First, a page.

Developing a Premise for Your Internal Podcast with Marketing Showrunners’ Jay Acunzo
Developing a Premise for Your Internal Podcast with Marketing Showrunners’ Jay Acunzo
Today’s conversation is with Jay Acunzo, Founder of Marketing Showrunners. Jay Acunzo helps companies produce their own shows, and is the final episode of our three-part miniseries about internal podcasting. Throughout his career, Jay has believed in creating content that keeps listeners coming back whether it be an internal or external podcast. For Jay, the most important aspect of creating a show is developing the premise. He thinks the biggest challenge of creating an internal podcast is producing for an audience when you are the audience. Jay believes internal podcasts can develop trust and build community within a company if the show is focused on participation, not promotion. Hear about how to develop the premise of your internal podcast and create a show that will keep listeners coming back each week in today's conversation.
Jay AcunzoFounder, Marketing Showrunners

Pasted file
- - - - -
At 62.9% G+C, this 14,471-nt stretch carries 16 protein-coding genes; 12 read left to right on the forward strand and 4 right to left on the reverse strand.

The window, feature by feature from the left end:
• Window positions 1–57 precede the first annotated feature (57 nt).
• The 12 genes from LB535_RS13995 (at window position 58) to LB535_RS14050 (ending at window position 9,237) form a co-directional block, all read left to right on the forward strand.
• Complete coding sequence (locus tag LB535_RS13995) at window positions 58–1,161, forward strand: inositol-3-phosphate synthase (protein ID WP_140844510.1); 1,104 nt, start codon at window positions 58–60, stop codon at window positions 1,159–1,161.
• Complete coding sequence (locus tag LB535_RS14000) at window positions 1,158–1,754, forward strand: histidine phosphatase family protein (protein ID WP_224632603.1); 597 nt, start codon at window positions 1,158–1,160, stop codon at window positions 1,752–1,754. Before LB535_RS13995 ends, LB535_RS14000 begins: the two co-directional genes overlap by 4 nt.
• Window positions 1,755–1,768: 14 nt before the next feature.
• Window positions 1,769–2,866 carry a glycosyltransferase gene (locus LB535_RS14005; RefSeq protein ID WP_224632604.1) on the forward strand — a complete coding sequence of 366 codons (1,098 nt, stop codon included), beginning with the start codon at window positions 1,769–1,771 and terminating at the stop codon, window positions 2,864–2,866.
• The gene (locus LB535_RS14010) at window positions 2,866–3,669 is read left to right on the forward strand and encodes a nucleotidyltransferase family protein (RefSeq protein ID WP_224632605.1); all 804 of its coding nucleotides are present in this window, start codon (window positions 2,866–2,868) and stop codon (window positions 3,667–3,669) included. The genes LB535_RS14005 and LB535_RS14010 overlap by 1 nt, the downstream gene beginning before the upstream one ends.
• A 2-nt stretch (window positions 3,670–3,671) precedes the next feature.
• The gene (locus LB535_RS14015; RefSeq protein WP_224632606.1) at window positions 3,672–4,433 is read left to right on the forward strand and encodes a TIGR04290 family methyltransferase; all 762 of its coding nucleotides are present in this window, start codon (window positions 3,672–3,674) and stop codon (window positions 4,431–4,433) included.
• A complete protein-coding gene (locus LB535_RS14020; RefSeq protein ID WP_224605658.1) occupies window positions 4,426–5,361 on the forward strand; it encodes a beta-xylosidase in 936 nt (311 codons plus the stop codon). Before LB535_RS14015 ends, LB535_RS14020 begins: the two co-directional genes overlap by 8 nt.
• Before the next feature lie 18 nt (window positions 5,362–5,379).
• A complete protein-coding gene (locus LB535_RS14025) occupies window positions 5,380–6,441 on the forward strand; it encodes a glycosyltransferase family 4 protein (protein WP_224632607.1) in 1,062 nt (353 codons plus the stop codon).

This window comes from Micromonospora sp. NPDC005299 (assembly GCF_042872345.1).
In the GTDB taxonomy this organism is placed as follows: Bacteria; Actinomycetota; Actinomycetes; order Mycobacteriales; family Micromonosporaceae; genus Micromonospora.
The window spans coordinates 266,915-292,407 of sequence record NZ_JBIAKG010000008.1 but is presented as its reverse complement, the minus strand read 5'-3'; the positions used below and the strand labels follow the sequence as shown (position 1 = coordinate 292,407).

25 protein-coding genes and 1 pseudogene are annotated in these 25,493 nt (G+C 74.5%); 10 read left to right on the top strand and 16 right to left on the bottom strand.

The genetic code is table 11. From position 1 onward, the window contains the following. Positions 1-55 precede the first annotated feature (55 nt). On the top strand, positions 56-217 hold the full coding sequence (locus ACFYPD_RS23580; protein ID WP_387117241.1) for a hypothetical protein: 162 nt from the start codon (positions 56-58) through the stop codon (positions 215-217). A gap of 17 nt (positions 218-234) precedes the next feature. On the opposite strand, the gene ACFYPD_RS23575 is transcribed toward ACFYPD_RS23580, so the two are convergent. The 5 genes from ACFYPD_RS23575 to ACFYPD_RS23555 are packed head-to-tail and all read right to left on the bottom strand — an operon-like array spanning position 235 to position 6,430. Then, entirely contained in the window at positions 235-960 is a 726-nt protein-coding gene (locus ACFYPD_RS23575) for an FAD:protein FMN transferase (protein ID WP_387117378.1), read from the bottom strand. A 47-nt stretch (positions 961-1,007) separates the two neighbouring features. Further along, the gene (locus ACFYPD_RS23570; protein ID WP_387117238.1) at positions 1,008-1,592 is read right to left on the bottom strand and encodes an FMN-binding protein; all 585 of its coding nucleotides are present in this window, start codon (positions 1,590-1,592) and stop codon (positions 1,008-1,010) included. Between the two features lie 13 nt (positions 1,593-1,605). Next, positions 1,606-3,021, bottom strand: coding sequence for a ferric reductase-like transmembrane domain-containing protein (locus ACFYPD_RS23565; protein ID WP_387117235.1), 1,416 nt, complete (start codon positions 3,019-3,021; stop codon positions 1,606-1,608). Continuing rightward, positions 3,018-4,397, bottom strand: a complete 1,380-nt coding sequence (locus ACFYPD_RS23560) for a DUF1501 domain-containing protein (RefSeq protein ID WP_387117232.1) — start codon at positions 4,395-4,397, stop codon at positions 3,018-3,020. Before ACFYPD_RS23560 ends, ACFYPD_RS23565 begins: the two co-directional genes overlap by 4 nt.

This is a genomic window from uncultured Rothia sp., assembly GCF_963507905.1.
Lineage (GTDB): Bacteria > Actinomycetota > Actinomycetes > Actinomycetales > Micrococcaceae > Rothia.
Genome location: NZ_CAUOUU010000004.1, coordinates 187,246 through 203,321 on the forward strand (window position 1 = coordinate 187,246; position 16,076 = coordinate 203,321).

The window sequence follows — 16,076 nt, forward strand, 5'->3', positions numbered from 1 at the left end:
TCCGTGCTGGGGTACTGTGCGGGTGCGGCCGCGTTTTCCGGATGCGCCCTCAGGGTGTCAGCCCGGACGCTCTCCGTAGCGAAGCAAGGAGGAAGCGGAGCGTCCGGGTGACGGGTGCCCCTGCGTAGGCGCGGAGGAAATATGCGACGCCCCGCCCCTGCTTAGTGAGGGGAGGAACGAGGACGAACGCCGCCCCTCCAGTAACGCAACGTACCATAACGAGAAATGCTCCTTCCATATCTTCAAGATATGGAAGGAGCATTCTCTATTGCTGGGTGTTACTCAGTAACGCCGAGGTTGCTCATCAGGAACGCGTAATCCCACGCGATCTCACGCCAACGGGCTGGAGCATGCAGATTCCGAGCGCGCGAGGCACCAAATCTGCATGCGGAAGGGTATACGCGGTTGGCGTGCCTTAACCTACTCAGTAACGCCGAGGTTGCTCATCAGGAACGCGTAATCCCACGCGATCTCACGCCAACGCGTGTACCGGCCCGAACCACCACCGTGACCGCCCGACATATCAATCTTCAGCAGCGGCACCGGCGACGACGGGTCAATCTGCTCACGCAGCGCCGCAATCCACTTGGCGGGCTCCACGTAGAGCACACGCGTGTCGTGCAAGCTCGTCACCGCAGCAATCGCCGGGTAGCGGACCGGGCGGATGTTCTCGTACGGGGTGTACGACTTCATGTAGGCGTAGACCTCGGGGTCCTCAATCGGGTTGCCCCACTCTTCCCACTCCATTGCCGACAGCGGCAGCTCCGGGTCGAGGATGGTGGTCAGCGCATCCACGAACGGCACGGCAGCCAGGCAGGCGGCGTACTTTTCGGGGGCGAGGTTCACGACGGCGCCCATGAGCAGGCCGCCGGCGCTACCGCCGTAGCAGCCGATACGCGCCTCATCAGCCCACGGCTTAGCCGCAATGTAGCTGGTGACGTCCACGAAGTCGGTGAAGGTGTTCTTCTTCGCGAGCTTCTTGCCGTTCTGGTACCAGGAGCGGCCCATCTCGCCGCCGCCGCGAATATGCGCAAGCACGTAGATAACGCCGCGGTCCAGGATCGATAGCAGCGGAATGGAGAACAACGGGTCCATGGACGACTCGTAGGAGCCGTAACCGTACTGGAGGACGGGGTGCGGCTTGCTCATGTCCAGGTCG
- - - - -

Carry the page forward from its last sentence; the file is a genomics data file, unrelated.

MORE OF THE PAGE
Lindsay Tjepkema: Many brands focus heavily on creating content for their audiences outside the business, their external audiences of buyers, customers, prospects, but what about your internal audience, your own team? Quite often, these audiences are looked at differently. We think about engaging and serving our external audiences with content that will entertain them and educate them, and then all too often, we settle for simply communicating at or circulating information with our internal audiences. Thankfully, there's a remedy, and it's called an internal podcast. I'm Lindsay Tjepkema, CEO and co- founder of Casted, the first and only marketing platform built around brand podcasts, and this is our podcast. Welcome to this three- part mini series here on the Casted podcast about a type of show that should definitely be on your radar if it's not already there: internal podcasts. I'm talking to a couple of people who I recently had the pleasure of joining in an article in Forbes about internal shows. We're digging deeper into this series into each of their perspectives and getting you more insights about what these shows are and why an internal podcast could be a great asset to your business. Today, I am talking with our friend Jay Acunzo. As I hope you already know, Jay is the expert in creating your audience's favorite show. He knows all about how to craft and deliver the episodes that they will love and engage with all the way to the end. In fact, he has a workshop on it, which you should check out if you haven't yet. The content that keeps them coming back is what Jay is a pro at, and he and I talk a lot about shows, typically the external variety, but with this series being all about internal podcasts, this is your opportunity to hear what Jay has to say about what, if anything, is different about creating a show for your internal audience.